Everyone. Here has used a wiki and, the. Wiki format was developed by Ward Cunningham, he was developing it in HyperCard, in the early 90s and then. It. Was suggested that he could maybe build this on this new thing called the World Wide Web and what, he wanted to do was have a conversation, that never had an end if he wanted to map all of the knowledge he had of his that, he and his team had he, didn't want to say it ends here he wanted it to be able to go and go and go he, never patented, the. Wiki, format and, it. Was picked up in the early 2000s. To run Wikipedia, and now we've all used wikis one, way or another but, this is again a direct inspiration. Or, a, direct, influenced. By Christopher, Alexander, project. Okay. So that's Christopher, Alexander, the other thing to say about him is architects, tend to hate him and technologists, tend to love him I'm not sure why conundrum. But kind of interesting, so, I'd like to introduce you to a different kind of architect this is Cedric price. I've. Called him the secret patron saint of interaction, designers, he changed, the way, any. Number of people in the UK understood. Architecture, and buildings and what they could do his. Life partner is, was. Eleanor Braun he died in 2003. Eleanor Braun was in the Beatles movies and was. Responsible actually, she was the inspiration for the song Eleanor, Rigby so. Just. A very curious and very funny person, who liked to ask things like technologies. The answer but. What was the question. And. Cedric price was best known for, things. That were never built so, for instance the fun Palace was designed, in the 1960s. And it was supposed to be a big cybernetic. Theater. Movable. Kind of place where all sorts of things could happen and, the. Space, was going to learn from its users over time and adapt to their interests, and means and you could change it over time and use it kind of as a big, leisure. Center to learn and, experience whatever it is you might want to learn and. He worked with the 25-member, 27-member, cybernetic. Community, which is what you see here on the right and in, this particular image it's kind of hard to to read but. It, talks about, input. Of unmodified. People, and then output of modified, people, so they thought through this like a system, diagram, he. Did this project with Joan Littlewood who is a radical theater director, and a protege, of the German playwright Berthold, brushed. He. Also was really inspired by Gordon. Pasque and Gordon Paz is a cyberneticist. Who. Also had. A big influence on a lot of a, lot, of architects, and a.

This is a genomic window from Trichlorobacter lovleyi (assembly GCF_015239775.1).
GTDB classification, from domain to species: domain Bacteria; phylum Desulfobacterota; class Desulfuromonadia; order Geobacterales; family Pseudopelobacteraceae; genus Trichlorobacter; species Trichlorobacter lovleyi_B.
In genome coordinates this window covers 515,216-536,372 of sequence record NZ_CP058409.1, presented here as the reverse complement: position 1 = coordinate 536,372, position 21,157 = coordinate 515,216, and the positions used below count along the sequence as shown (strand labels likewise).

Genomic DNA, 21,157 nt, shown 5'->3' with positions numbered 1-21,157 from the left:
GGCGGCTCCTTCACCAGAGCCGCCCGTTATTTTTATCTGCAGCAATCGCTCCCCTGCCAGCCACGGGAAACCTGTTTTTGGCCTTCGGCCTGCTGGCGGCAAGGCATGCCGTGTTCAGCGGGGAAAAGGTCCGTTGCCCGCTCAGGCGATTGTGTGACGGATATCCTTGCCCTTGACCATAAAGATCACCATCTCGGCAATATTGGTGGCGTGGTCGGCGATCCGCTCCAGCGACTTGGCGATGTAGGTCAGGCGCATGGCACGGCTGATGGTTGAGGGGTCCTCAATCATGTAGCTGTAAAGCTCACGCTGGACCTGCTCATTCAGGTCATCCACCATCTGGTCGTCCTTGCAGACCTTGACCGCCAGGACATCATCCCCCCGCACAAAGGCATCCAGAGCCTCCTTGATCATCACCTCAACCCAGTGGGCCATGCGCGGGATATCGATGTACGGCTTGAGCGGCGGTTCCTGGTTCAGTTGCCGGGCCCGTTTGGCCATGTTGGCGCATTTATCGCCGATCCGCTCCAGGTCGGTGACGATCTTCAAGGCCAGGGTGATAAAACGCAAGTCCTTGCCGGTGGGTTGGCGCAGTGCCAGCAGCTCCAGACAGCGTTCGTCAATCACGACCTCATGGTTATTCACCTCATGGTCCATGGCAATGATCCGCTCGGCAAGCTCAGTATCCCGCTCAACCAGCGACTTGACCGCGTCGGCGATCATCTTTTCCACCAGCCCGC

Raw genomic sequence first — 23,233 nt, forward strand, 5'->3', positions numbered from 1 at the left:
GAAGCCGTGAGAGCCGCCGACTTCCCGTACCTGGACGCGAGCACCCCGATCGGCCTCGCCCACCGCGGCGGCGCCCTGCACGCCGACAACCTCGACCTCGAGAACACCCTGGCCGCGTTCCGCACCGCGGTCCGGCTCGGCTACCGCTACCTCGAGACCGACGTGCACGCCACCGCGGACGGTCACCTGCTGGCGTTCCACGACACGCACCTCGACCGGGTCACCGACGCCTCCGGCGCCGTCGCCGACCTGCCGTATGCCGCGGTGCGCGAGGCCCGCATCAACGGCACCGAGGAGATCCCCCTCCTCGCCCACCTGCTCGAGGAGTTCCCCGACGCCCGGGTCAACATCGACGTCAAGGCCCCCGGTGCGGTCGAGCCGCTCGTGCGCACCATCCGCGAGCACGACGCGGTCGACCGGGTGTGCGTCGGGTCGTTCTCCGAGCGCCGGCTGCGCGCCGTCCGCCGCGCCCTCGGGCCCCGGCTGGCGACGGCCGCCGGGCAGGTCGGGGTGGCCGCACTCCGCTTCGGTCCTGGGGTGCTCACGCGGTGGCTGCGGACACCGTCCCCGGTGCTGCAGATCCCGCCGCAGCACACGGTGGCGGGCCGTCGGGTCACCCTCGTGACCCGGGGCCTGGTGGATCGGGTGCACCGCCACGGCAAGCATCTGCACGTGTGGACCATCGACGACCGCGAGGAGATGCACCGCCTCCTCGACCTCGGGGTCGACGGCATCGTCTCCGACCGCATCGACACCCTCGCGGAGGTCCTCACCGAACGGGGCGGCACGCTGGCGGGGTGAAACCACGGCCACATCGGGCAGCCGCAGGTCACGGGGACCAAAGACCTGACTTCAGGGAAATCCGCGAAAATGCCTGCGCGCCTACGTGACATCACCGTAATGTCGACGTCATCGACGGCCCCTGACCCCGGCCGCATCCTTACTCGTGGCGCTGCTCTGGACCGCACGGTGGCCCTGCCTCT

Piece That he wrote in 1969. Talked about changing, this design. Process. And some really interesting in, some, interesting ways and. He. Suggested, that we turned, the design paradigm, in on itself and let us apply it to the interaction, between the designer and the system she designs rather, than the intersection, between the system and the people who inhabit it, so, rather than the. System you designing doing your bidding maybe it does something different maybe. It meant, s-- and creates, something different. Than, what the two people put together. This. Is a trying, he gave of second-order, cybernetics. He, wrote things like assume, for the moment I'm the successful, businessman, with the bowler hat and I insist that I am the sole reality, where everything else appears only in my imagination I cannot. Deny that in my imagination, there will appear other people scientists, other successful, businessman, etc, as for, instance in this very conference, since. I had the since, I find these apparitions in many ways similar. To myself I have to grant them the privilege that they themselves may, insist that they are the sole reality, and everything else is a condition, of their imagination, on the other hand they cannot deny that their fantasies will be populated, by people and one of them may be I with, Buller hat and everything. This. Is second, order cybernetics. Where the fact that you're engaging with the system changes the system and if, you start looking at the design process is something that needs to take that into consideration. Design begins to look a little bit different. Subject. Price was, again, very, very inspired. By his interactions. And collaborations with, Gordon Paz and one of the buildings, that or one of the projects, that he designed was something called generator, this, was never built but. It was a project that was in existence from 76, to 79, and it was a set of 12 foot cubes 150. Cubes walkways, boardwalks. That, could, be moved around and, and. Recombined. For whatever purposes, someone might like this was an arts retreat, center for a wealthy patron in Florida. Kali's. Really liked moving, cranes so, there's always a moving crane, here and, generator. Would come together like this there was grid on the ground you'd, put cubes over it, roofs, on top connect, the parts and then. You could put up the side baffles and the. Stairways, and do. What you'd like with the space you could also model it with these little qubit to parts. That. You would see he, thought that may be fun things might happen like you could take a bleep or walk I won't mind you this is, 1977. Or so when this idea came up and. Something strange about a mouse rolling around a cube but. It's. Strange. And weird and funny all the time and. Again. We look at Gordon Pasque Gordon. Pasque did. A project first in 1953. And then in 1968. Called which. Became the colloquy of mobiles. And what, happens with these Mobile's are you interact with it and in an inner Anor it interacts, back with you, until. It gets bored and Paul. Pangoro who, is a cyberneticist. And, and, a professor at the College for Creative Studies in, Detroit has just. Rebuilt. The. Kulluk way of mobiles, for the 50th anniversary of the original project he is Gordon tasks archivist, and it's. Up right now as we speak in Detroit. So. This is what. What does this have to do with generator. Well-centered, price realized it was unlikely that people were going to want to move around generator, enough and learn from it and do, the kind of funny things that it would expect so he began, to work with John Frazier and Julia Fraser who were computer, scientists, well as architects, and. Wanted. To put. Together set of programs that people could use that would be used, by generators, so there would be microcontrollers. On all, of its parts an, inventory program, a design program that's what you see here you can pick up and move these cubes, and they plot and printout and. A, boredom program, and the. Boredom program, said. The, following in, the event of the site not being reorganized or, changed for some time the computer starts generating unsolicited. Plans, and improvements, and. This. Is something that John Fraser wrote in his letter to cedric price introducing, these programs if you kick a system, the very least you would expected to do is kick you back and.